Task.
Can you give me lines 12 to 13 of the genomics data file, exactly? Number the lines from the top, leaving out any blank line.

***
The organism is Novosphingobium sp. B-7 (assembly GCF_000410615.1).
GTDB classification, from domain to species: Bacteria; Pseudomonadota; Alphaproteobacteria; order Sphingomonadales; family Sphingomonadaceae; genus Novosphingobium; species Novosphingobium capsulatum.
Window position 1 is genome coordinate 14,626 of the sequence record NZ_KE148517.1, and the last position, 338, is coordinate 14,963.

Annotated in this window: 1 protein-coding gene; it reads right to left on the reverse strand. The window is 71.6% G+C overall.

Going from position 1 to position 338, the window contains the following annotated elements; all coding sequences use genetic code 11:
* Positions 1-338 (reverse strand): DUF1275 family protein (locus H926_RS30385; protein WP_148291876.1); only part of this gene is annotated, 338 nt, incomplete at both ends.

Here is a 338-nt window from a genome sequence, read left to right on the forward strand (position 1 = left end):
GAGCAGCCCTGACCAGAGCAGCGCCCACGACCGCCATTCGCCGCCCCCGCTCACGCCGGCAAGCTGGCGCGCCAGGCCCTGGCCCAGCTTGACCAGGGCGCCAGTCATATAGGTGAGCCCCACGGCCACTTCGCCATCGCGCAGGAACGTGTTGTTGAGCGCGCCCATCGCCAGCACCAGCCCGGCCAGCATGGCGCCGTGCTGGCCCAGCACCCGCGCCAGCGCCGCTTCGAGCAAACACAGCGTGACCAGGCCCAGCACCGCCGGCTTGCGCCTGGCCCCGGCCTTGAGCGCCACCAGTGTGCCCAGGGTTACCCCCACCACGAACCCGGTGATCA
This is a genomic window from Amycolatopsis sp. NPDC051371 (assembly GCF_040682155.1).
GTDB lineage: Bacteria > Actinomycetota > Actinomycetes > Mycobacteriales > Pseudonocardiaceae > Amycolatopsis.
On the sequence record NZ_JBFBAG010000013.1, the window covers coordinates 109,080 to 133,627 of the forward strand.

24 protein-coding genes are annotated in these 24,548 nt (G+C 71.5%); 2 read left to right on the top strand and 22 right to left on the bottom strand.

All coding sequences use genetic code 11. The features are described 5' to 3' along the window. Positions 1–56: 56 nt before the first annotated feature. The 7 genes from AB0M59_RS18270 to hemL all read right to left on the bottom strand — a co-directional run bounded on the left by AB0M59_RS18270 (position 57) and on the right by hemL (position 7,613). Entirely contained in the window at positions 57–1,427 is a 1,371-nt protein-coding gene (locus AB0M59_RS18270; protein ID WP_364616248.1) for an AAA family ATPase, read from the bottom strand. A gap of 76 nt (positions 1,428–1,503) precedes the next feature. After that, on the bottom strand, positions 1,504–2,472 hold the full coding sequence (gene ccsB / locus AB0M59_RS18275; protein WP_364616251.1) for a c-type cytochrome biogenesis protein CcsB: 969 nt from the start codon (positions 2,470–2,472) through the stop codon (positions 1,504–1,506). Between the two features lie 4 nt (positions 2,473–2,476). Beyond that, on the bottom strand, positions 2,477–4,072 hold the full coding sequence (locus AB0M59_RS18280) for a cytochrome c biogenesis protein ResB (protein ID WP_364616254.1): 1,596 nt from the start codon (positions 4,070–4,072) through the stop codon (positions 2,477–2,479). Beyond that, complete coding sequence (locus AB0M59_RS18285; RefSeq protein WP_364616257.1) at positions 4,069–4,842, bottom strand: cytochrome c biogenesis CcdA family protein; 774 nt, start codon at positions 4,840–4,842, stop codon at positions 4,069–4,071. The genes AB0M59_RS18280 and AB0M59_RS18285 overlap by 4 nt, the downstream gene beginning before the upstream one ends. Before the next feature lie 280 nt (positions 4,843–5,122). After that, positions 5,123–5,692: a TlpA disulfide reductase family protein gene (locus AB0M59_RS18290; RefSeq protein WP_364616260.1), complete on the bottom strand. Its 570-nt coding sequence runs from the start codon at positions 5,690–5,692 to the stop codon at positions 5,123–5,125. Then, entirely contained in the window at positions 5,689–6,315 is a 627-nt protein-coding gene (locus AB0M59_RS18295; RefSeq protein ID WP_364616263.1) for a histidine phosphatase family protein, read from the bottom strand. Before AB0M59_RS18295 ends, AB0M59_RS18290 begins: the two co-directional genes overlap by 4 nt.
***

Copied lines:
24 protein-coding genes are annotated in these 24,548 nt (G+C 71.5%); 2 read left to right on the top strand and 22 right to left on the bottom strand.

All coding sequences use genetic code 11. The features are described 5' to 3' along the window. Positions 1–56: 56 nt before the first annotated feature. The 7 genes from AB0M59_RS18270 to hemL all read right to left on the bottom strand — a co-directional run bounded on the left by AB0M59_RS18270 (position 57) and on the right by hemL (position 7,613). Entirely contained in the window at positions 57–1,427 is a 1,371-nt protein-coding gene (locus AB0M59_RS18270; protein ID WP_364616248.1) for an AAA family ATPase, read from the bottom strand. A gap of 76 nt (positions 1,428–1,503) precedes the next feature. After that, on the bottom strand, positions 1,504–2,472 hold the full coding sequence (gene ccsB / locus AB0M59_RS18275; protein WP_364616251.1) for a c-type cytochrome biogenesis protein CcsB: 969 nt from the start codon (positions 2,470–2,472) through the stop codon (positions 1,504–1,506). Between the two features lie 4 nt (positions 2,473–2,476). Beyond that, on the bottom strand, positions 2,477–4,072 hold the full coding sequence (locus AB0M59_RS18280) for a cytochrome c biogenesis protein ResB (protein ID WP_364616254.1): 1,596 nt from the start codon (positions 4,070–4,072) through the stop codon (positions 2,477–2,479). Beyond that, complete coding sequence (locus AB0M59_RS18285; RefSeq protein WP_364616257.1) at positions 4,069–4,842, bottom strand: cytochrome c biogenesis CcdA family protein; 774 nt, start codon at positions 4,840–4,842, stop codon at positions 4,069–4,071. The genes AB0M59_RS18280 and AB0M59_RS18285 overlap by 4 nt, the downstream gene beginning before the upstream one ends. Before the next feature lie 280 nt (positions 4,843–5,122). After that, positions 5,123–5,692: a TlpA disulfide reductase family protein gene (locus AB0M59_RS18290; RefSeq protein WP_364616260.1), complete on the bottom strand. Its 570-nt coding sequence runs from the start codon at positions 5,690–5,692 to the stop codon at positions 5,123–5,125. Then, entirely contained in the window at positions 5,689–6,315 is a 627-nt protein-coding gene (locus AB0M59_RS18295; RefSeq protein ID WP_364616263.1) for a histidine phosphatase family protein, read from the bottom strand. Before AB0M59_RS18295 ends, AB0M59_RS18290 begins: the two co-directional genes overlap by 4 nt.